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Drug Abusers Implore Government for Treatment but the State Refuses to Make Funding Available


 Drug Abusers Implore Government for Treatment but the State Refuses to Make Funding Available

In Georgia, drug abuse is a real problem. According to official statistics, in Georgia there are 170,000-240,000 abusers, but the government has no money to fund their treatment. In the national budget there is not a single lari for these people. The provision of treatment however is a legal obligation according to legislation.

According to the ‘Helping Abusers’ law, if someone uses a drug, they are ill (Clause 2). Conversely under the criminal law, it is proscribed that if someone buys, keeps or carries drugs, he is guilty of a crime and must therefore be punished (Criminal Law clause 273). This contradiction of the law has faced criticism from experts.

The Head of the NGO ‘New Way’, Dali Usharidze, says that in order to deal with the problem of drug abuse, it is not productive to lock people away in prison: "If we admit that a drug abuser is ill, they must not be arrested, if they only have drugs for their own personal use. We must help these people. People caught using drugs must be made to pay a small fine but not be prosecuted under the law. To prosecute such people is to violate their human rights.

In addition to the criminal law, international acts have been ratified by Georgia, encouraging cooperation with and help of drug abusers, as well as obligatory treatment. The treaty, known as the “United Convention on Drug Resources,” was signed by Georgia on February 23 2000 and forms bi-lateral agreements with Ukraine, Armenia, Turkmenia, Uzbekistan, Latvia and Rumania. 

The Director of the Drug Center in Tbilisi, Xatuna Todadze, says that government’s attitude to this problem is a negative one: "On the part of the Georgian state, 0 lari is spent. If a user wants treatment, he must have the money to pay for it himself. If he has no money it can literally be a matter of life or death.” Approximately 1300 lari is needed to treat one user.

Legal expert, Lado Sanikidze shares this opinion: "If a drug user is ill, he must be housed in a medical center, not in a prison. I cannot understand why illness should be blameworthy. If it is an illness, it is not something you are guilty of. If the government cannot treat users for free, their families must be given the right to treat them openly. At present they cannot be treated whilst the Ministry of Internal Affairs is chasing them.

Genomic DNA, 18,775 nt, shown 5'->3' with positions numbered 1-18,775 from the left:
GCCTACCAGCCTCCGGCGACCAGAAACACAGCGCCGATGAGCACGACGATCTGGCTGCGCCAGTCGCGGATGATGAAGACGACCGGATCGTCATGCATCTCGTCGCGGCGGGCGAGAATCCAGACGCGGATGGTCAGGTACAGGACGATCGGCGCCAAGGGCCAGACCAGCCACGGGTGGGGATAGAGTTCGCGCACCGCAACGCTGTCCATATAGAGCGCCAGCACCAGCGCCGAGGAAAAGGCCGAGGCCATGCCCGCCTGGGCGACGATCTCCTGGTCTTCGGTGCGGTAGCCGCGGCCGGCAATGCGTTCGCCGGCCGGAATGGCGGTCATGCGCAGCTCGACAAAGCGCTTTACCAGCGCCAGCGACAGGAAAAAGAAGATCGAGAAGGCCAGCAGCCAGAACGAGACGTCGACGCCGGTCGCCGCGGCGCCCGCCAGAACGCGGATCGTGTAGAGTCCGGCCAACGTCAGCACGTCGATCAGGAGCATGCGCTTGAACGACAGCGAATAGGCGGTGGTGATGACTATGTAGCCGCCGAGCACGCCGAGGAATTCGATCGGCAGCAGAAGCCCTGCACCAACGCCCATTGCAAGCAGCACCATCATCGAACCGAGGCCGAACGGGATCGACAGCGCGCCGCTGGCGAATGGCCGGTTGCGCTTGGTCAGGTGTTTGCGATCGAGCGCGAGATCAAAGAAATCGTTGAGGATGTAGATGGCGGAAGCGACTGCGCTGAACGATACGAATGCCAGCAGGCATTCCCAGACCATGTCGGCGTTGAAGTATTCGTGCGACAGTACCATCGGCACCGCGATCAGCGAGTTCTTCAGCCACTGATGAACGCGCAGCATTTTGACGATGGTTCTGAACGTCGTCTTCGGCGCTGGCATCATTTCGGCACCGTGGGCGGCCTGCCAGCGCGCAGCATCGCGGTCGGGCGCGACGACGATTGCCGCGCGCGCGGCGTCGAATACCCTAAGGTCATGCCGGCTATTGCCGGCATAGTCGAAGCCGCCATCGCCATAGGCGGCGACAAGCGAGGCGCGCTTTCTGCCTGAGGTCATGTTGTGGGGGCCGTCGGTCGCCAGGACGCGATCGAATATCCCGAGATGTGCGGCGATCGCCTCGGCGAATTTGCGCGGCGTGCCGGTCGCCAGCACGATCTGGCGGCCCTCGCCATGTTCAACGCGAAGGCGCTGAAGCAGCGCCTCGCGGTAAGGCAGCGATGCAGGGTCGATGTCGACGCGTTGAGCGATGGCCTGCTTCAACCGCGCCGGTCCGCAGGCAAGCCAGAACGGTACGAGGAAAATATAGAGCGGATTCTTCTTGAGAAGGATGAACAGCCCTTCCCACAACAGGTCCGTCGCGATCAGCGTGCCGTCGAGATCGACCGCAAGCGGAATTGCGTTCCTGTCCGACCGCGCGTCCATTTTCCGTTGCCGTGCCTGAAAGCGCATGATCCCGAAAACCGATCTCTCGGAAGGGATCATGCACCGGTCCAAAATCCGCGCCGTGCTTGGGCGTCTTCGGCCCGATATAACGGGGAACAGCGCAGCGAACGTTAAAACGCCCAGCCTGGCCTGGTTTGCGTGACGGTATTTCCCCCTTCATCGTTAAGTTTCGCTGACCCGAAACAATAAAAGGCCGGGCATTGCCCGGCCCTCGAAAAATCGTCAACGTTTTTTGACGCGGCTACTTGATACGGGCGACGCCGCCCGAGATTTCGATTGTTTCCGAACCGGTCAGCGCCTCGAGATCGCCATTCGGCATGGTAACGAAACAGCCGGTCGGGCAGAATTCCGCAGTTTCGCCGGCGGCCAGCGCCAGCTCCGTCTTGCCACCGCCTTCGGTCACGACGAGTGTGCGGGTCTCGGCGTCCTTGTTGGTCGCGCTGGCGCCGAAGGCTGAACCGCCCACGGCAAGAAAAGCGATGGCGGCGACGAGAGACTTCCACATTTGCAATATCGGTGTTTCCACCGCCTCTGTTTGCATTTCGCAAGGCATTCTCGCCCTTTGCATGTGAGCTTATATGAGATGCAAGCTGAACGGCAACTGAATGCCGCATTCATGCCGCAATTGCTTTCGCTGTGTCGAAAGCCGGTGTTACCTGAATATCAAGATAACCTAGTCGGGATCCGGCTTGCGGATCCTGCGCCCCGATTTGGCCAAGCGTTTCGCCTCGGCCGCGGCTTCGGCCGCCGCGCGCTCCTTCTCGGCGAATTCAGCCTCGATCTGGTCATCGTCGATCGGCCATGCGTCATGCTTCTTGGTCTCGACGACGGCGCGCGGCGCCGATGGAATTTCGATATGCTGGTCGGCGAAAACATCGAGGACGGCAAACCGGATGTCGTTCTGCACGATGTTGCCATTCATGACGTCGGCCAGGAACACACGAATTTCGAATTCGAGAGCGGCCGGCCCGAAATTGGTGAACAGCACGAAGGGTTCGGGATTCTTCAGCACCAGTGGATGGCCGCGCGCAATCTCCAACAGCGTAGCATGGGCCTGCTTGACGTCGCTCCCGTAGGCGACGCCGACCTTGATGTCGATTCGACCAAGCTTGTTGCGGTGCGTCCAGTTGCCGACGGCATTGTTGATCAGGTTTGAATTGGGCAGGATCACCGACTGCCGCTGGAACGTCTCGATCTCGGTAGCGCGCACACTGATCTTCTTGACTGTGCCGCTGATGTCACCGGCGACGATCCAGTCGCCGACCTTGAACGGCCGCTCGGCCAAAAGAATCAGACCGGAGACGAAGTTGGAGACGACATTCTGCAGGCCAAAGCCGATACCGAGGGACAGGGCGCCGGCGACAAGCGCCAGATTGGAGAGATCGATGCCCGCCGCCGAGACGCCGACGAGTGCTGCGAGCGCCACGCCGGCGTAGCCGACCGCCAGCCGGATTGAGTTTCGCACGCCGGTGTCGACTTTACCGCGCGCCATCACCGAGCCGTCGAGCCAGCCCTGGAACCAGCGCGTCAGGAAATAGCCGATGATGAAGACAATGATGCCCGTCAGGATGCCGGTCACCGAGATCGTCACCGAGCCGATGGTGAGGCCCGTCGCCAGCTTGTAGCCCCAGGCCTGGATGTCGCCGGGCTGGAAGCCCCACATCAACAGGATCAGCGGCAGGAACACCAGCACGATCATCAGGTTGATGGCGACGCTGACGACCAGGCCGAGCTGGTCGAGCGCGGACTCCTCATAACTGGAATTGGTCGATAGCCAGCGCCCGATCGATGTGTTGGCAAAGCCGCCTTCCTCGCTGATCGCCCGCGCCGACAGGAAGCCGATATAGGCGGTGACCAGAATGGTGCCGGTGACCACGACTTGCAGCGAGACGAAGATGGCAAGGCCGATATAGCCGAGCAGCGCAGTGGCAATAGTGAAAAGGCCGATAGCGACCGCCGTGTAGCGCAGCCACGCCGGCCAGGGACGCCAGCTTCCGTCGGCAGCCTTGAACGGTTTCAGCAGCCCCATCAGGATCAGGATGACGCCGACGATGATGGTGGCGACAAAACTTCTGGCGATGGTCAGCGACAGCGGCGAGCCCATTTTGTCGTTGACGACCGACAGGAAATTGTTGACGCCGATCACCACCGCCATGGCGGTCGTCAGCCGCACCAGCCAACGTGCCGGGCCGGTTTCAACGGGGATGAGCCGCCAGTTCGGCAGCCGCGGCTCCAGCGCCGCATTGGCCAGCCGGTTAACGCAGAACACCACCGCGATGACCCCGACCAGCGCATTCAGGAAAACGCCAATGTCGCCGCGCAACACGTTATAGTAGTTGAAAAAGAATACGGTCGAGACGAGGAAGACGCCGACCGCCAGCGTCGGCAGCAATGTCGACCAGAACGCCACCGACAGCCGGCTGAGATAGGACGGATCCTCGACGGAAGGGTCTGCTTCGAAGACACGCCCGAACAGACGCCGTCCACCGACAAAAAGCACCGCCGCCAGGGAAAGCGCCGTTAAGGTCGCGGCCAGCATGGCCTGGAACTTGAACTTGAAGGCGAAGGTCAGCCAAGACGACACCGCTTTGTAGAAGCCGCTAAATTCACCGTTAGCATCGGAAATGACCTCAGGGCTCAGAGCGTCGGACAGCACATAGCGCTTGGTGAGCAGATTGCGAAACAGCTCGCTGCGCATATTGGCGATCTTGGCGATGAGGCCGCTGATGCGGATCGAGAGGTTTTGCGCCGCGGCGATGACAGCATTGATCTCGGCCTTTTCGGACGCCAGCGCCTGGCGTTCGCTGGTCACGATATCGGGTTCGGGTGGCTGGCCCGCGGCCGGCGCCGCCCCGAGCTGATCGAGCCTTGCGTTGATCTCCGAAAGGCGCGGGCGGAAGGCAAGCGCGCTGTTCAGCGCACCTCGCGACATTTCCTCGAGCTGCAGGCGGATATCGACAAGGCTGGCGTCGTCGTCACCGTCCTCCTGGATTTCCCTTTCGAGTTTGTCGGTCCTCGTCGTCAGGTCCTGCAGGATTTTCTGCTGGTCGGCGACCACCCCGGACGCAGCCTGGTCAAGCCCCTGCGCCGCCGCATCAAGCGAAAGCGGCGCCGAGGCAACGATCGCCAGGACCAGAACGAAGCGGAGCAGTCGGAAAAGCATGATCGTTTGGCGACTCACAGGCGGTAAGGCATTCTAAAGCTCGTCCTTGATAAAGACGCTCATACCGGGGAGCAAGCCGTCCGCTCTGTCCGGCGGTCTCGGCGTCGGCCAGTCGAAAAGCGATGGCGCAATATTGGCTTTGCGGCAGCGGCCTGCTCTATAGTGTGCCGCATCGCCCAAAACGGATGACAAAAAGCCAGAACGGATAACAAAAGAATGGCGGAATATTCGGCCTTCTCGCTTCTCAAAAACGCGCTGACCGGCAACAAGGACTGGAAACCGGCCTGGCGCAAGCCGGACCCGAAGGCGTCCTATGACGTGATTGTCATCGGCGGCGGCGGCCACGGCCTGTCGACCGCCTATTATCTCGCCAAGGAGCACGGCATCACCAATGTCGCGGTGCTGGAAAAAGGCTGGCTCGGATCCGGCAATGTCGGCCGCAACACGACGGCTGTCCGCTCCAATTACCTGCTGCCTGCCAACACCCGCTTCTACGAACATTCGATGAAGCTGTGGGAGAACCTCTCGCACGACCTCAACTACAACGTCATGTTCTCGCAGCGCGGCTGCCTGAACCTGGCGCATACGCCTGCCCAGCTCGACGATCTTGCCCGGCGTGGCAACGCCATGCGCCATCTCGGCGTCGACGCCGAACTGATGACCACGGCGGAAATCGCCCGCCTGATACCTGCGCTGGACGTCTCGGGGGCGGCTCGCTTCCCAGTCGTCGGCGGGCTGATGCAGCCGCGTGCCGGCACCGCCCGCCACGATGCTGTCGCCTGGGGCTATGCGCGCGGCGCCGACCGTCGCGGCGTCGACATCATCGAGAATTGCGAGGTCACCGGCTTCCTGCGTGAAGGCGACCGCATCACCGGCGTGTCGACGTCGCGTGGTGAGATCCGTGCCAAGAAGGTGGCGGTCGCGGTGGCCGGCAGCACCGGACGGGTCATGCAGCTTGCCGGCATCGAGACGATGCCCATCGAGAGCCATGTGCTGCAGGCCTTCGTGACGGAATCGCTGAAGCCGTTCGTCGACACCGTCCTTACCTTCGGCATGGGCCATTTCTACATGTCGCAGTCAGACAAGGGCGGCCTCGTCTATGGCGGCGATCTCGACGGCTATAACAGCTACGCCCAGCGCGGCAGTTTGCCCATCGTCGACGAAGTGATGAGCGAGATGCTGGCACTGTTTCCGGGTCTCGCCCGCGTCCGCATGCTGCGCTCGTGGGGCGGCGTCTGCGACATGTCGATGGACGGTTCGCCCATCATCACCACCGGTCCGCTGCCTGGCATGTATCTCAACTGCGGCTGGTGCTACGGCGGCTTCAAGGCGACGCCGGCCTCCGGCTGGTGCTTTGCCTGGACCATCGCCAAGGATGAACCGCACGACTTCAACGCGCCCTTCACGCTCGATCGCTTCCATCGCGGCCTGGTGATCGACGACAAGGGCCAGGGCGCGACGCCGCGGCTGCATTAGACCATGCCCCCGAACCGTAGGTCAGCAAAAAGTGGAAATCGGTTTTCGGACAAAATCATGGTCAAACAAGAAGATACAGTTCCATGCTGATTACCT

The Head of the Parliament’s Health Department, Gigi Tsereteli, agrees with those interviewed above. He says that the law must be changed: "Our law is not bad, but nor is it implemented. If, according to law, a man who is ill is guilty of a crime, it means, that the rights of patients are being violated. The state does not treat abusers. The reason for this is that there aren’t the special programs or money crucial for achieving this. The current program can only provide treatment for 60 patients. There are 250,000 drug abusers in our country.”

Gigi Tsereteli says that many people (users’ mothers, wives and relatives) ask him to provide them with free treatment, but the state cannot treat these people, because there is no money assigned for that purpose. "There must not be parts of the law which are not implemented, if we can’t implement legal provisions, they should be removed from the statute books and replaced by clauses that we can realize."

The Head of the Parliamentary Law Department, Levan Bejashvili, thinks the same thing. He states that under the current law, human rights are violated, so therefore it must be changed: "Special state programs about drug addiction treatment are not enough and it means that only one percent of abusers will benefit. The financial mechanisms should be worked out to guarantee serious results. The law must be liberal towards consumers.

An alternative law regarding drug abusers was proposed by the ‘Alternative Georgia’ union. One part of the proposed law says that a person, who uses drugs, must not be prosecuted. Very soon this project will be introduced to parliament. For those who want to be treated but have no money, the law must be more liberal and take into the consideration the recommendations of international organizations. 

Eka Gulua


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